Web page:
“Young plants need rain, businesses need investment.
Our old industries are like dry crops and privatisation brings the rain.
When the harvest comes, there is plenty for everyone …
Investors are on the team, risking everything they own
And betting that we can succeed.”

These lyrics are taken from a 2001 pop song called Ubinafsishaji (meaning ‘privatisation’ in Kiswahili) which was produced by privatisation consultants Adam Smith International (ASI) and paid for with thousands of pounds of UK overseas aid money. Its aim was to persuade a sceptical

Tanzanian population about the benefits of the donor-driven privatisation programme. As ASI explain on their website, this song describes “how the world is getting smaller, how we are all more dependent on one another, and how privatisation completes a three-way partnership of government regulation, private sector expertise and investment, and consumers reaping the benefits”.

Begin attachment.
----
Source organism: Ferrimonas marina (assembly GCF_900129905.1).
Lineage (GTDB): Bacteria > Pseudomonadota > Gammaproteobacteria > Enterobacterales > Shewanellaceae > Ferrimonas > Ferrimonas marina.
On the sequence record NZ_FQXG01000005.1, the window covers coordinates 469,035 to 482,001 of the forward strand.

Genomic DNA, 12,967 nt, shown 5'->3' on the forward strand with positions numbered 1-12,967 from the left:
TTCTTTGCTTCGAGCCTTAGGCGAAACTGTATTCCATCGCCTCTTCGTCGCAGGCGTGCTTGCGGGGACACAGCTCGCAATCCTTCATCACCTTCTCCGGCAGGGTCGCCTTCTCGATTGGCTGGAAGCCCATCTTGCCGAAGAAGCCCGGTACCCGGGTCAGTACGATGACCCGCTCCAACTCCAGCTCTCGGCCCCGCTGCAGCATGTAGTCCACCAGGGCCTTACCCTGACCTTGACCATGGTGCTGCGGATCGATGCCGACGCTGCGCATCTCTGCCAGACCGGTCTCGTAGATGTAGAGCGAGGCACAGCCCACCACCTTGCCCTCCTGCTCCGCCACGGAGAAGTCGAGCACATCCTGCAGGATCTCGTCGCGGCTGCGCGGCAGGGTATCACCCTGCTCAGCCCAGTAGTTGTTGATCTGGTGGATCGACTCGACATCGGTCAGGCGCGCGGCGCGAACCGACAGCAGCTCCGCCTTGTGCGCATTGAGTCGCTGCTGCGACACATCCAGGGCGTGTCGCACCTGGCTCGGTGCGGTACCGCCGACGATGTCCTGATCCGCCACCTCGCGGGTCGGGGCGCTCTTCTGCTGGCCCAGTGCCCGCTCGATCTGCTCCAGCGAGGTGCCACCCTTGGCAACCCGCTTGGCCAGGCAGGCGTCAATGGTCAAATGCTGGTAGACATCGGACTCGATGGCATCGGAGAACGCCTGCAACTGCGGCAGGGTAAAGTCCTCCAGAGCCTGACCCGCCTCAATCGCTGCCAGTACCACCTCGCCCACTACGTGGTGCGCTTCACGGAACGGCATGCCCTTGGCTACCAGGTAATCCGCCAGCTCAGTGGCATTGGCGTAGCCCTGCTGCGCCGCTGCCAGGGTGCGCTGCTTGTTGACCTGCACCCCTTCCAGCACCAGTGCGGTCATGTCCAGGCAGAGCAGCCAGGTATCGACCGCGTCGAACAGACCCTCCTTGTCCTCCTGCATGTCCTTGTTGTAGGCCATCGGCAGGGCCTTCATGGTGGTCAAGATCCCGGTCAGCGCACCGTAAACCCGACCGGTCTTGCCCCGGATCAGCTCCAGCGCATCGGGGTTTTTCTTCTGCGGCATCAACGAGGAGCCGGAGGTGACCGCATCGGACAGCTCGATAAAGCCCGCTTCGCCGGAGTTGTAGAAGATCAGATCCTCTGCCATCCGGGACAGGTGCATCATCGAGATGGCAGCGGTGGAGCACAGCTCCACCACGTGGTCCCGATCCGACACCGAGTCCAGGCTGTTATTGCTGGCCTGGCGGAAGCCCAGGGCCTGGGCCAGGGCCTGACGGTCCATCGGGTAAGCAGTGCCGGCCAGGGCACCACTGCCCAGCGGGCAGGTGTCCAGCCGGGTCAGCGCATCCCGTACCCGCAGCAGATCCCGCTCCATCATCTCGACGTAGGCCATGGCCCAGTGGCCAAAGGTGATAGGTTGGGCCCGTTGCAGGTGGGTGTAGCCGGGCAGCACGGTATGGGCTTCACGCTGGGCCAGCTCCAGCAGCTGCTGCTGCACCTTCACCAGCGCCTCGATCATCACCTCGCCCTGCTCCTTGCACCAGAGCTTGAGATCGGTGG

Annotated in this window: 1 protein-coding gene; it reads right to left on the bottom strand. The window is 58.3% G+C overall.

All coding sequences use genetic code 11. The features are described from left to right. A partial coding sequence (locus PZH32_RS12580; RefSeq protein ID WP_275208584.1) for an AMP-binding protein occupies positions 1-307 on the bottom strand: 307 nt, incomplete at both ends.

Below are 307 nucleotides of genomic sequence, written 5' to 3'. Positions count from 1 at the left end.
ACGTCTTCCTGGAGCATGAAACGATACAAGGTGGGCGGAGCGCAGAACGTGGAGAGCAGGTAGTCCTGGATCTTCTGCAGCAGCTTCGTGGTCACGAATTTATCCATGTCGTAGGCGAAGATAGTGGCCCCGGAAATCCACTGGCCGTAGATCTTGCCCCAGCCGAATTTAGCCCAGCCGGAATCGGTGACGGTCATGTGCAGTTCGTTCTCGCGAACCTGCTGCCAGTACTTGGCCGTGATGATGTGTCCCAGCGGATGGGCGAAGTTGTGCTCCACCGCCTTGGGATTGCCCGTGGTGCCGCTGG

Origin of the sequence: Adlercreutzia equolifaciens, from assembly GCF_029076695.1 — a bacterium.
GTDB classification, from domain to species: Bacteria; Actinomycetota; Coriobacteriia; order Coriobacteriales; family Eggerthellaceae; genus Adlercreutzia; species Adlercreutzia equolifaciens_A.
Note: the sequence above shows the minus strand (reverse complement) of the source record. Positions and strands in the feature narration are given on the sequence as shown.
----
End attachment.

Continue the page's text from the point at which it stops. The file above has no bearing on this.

Providing investment; making available the funds needed to connect over a billion people to water and sanitation; doing what governments were either unwilling or unable to do. This was the promise of the private sector on which the last 15 years of donor policy has been based. And the seeming logic of the proposition, backed by the easy rhetoric of ‘competition and efficiency’ has proven attractive to donor parliaments, the media and the public. Likewise, for the poor, any promise of a connection in or near your home has to sound good when you are trekking miles for water or buying from expensive street vendors even if you instinctively baulk at the prospect of handing control of public services to foreign companies.

Courtesy of PSIRU